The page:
TOKYO (Reuters) - Japan may halt funding for UNESCO over the U.N. heritage body’s decision to include documents relating to the 1937 Nanjing Massacre, its top spokesman said, prompting a sharp retort from China, which called the threat “shocking and unacceptable”.
The bitter legacy of Japan’s military aggression before and during World War Two still haunts ties between Asia’s two biggest economies 70 years after the end of the conflict.
UNESCO included the dossier submitted by Chinese organizations in the latest listing of its “Memory of the World” program, which is intended to preserve important historical materials.
Japanese Chief Cabinet Secretary Yoshihide Suga said on Tuesday it was “problematic” that UNESCO had made its decision despite the conflicting views of Japan and China.
Japan says there are questions about the authenticity of the documents. The panel that made the decision consisted of experts in document preservation, not historians who can check the veracity of the content, a Japanese government source said.
“The government would like to ask for fairness and transparency in the Memory of the World program so that it would not be used for political purposes,” Suga said.
“As for Japan’s (financial) contribution (to UNESCO), we plan to look into all possibilities and revisions, including halting payments,” he told a news conference.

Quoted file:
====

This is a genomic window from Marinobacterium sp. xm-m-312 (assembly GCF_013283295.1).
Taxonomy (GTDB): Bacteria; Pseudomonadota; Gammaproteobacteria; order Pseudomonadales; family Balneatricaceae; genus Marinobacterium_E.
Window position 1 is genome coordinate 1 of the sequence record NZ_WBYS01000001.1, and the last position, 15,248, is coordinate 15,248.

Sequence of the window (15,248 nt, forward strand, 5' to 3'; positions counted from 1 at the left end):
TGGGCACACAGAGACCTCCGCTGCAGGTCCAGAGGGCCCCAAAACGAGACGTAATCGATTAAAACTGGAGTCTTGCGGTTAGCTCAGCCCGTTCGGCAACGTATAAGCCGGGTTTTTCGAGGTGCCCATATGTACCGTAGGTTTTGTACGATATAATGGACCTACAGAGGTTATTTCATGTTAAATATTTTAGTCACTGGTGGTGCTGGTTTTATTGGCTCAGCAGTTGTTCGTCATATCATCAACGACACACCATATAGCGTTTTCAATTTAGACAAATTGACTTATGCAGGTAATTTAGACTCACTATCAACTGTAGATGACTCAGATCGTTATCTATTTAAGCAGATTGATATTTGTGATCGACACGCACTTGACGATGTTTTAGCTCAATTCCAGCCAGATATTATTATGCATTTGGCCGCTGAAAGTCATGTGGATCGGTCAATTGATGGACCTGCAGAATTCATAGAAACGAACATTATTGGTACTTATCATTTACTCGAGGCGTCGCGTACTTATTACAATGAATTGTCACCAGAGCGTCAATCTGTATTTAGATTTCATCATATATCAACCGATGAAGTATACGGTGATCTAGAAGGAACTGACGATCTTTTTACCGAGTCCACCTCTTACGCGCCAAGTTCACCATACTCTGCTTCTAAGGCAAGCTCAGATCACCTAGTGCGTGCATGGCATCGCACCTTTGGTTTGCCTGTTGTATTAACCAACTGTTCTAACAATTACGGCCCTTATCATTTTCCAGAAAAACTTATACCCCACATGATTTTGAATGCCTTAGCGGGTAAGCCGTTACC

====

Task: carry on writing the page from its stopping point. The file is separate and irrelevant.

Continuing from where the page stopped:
Japan contributed 3.72 billion yen ($31 million) to UNESCO in 2014, or about 10.8 percent of its total budget.
In Beijing, Chinese foreign ministry spokeswoman Hua Chunying said there was nothing wrong with the documents or the application process.
“Japan can threaten to remove funding to the relevant U.N. body but it cannot rub away its stains from history. The more it rubs, the blacker it becomes,” she told a daily news briefing.
China says Japanese troops killed 300,000 people in the massacre. A post-war Allied tribunal put the death toll at about half that number.
“The (Japanese) government believes there is no denying that some killings of non-combatants and acts of looting took place,” Suga said. “But there are various debates on the issue and Japan’s stance is that it is difficult to put a finger on specific numbers.”
Some Japanese conservatives periodically say that accounts of the massacre are a fabrication or exaggerated.
Sino-Japanese ties have also been frayed by territorial rows and mutual mistrust over China’s growing military assertiveness, as well as Japan’s bolder security stance, although ties have thawed somewhat recently. China’s top diplomat was in Japan on Tuesday for high-level political talks.
The Chinese dossier, covering the period from Dec. 13, 1937 to early 1938, includes court documents from the Allied tribunal and a separate Chinese military tribunal, as well as photographs said to be taken by the Japanese army and film taken by an American missionary.
Additional reporting by Ben Blanchard in BEIJING; Writing by Linda Sieg; Editing by Paul Tait and Clarence Fernandez